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Showing posts from June, 2018

Spear (Yari) - Making a Training Spear (Suyari)

Spear (Yari) in the Gendai Budo Nakamura Ryu 中村流 (Suyari)

One of the facets of some early Gendai Budo is their military nature.  Like later western sources they spell out the basics to enable simple teaching to larger groups.  In these arts, we find simple thrusts in the early kata.  We also find the asymmetric application of weapons and ‘wins’ on both sides. Nakamura Ryu 中村流 This style is essentially a batto-do being an offshoot of the Toyama Ryu however it includes a spear section, apparently based on Jukendo.  Like Jukendo/Tankendo there are asymmetric kata that have both sides knowing victory and defeat. Basic attacks.                             Cross-stepping.                         Retreating for distance. Sword attempting a bind at the weakness.           Sword levering up. Original demonstration from which these stills were taken:

Spear (Yari) Sidenotes - Grounding Against Cavalry & Fighting Bears

We can see in both Japanese and European sources the idea of putting the butt of the spear into the ground when facing cavalry. In Talhoffer’s Königsegg Fechtbuch the foot is wedged behind the spear.  It is interesting to note that in cultures that had interactions with bears the spear was often the weapon of choice (until firearms appear) and a typical tactic seems to be to do the same thing, wedging the butt of the spear in the ground. On a related interesting note, at least in Europe, bear spears often had a cross-piece to stop the bear running down the spear.  Could there be a correlation between bear-hunting cultures (or even boar-hunting cultures) and cross-pieces on polearms?  The 14th Century tapestry below shows a boar hunt with a cross-pieced spear.   Much more romantic to think of the reflection of the moon, but an interesting thought.

Spear (Yari) Sidenotes - Throwing & Thrusting Over the Forearm

The spear in most (non-primitive) cultures is designed for thrusting, not throwing.  It doesn't make much sense to throw away a spear in the middle of a battle.  Given the weight and metallic point, they are not comfortable throwing devices.  There is however pictorial advice on throwing the spear from European sources dealing with judicial duels (ie you only have one person to fight). In these sources, the spear can be seen resting over the forearm of the off hand.  The first image is from the Gladiatoria group from around 1430, the translation given as; Note the eighth play. Grab your spear for a powerful throw and decide whether you might hit him, to not throw your spear in vain. If he throws at you first, prepare to thrust your spear at him and see where you might hit him. Keep at this play as long as you can. A similar position can be seen in Talhoffer’s Königsegg Fechtbuch (again mid-1400’s), however, the right hand appears palm down indicating a thrust or push is to be used.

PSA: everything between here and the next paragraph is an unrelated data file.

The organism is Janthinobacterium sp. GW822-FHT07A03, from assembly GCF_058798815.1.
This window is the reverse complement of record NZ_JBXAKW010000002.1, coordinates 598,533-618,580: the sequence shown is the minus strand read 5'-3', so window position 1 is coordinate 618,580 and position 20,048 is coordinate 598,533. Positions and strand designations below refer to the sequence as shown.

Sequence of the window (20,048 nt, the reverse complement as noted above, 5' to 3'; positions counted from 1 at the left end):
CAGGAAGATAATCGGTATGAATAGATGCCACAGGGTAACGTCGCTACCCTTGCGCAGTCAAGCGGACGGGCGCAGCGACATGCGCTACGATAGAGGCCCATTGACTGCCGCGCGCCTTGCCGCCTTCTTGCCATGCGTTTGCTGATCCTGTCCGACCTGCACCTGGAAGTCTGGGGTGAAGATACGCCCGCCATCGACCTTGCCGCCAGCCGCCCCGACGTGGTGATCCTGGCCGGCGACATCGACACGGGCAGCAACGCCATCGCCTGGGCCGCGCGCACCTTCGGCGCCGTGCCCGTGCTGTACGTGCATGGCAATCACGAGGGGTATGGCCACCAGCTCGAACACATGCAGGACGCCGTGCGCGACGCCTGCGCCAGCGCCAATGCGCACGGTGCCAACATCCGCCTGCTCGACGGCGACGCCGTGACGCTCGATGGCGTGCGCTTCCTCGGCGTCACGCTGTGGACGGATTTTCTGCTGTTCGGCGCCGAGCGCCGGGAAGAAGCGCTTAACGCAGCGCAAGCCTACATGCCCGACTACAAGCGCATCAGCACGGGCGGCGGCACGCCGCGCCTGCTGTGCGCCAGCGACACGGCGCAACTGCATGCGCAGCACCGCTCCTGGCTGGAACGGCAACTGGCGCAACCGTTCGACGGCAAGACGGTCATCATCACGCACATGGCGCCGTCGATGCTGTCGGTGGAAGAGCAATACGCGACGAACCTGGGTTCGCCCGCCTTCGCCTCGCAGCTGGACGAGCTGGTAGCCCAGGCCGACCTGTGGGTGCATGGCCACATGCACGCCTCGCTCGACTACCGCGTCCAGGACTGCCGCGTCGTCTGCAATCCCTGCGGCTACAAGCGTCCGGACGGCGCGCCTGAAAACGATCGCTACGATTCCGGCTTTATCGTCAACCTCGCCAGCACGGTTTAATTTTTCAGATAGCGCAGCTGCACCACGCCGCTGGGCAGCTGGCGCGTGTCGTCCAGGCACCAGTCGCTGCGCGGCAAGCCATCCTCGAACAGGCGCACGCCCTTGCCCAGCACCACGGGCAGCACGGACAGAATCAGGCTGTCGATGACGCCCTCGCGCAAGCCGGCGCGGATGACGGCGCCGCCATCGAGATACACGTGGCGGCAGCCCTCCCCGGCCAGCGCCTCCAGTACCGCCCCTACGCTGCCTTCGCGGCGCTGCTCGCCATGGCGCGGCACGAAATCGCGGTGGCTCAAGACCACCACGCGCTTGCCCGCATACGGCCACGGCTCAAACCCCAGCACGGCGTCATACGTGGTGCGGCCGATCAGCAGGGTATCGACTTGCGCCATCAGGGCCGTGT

Spear (Yari) in Kukishin Ryu 九鬼神流 (Suyari)

There are many branches of this school, that shown below is 'Kukishinden Tenshin Hyoho'. Unusual stating carry.                 Attack early.                                 Feet together on the attack. Always back to distance.             Lose distance.                           Keeps spear central, deflect. Attack to the forward hand side.   Central deflection.                       They come on to the spear. Level change.                               Downward guard.                       Cross stepping. Attack to backward hand side.     Central deflection.                       They come on to the spear. Cross stepping backwards to keep distance and avoid attacks. Spear achieving a bind at the weakness and levering from the bind. Default slip of front leg. The demonstration from which these stills are taken:

Spear (Yari) in Tatsumi Ryu 立身流 (Suyari)

Tatsumi Ryu is a comprehensive system, mostly known for its sword and bo. Cross-stepping.                           Avoid and counter-thrust.           Beating down at weakness. Bind at weakness.                       Levering down.                           Trapping downwards. Levering up at the weakness. The demonstration from which these stills are taken: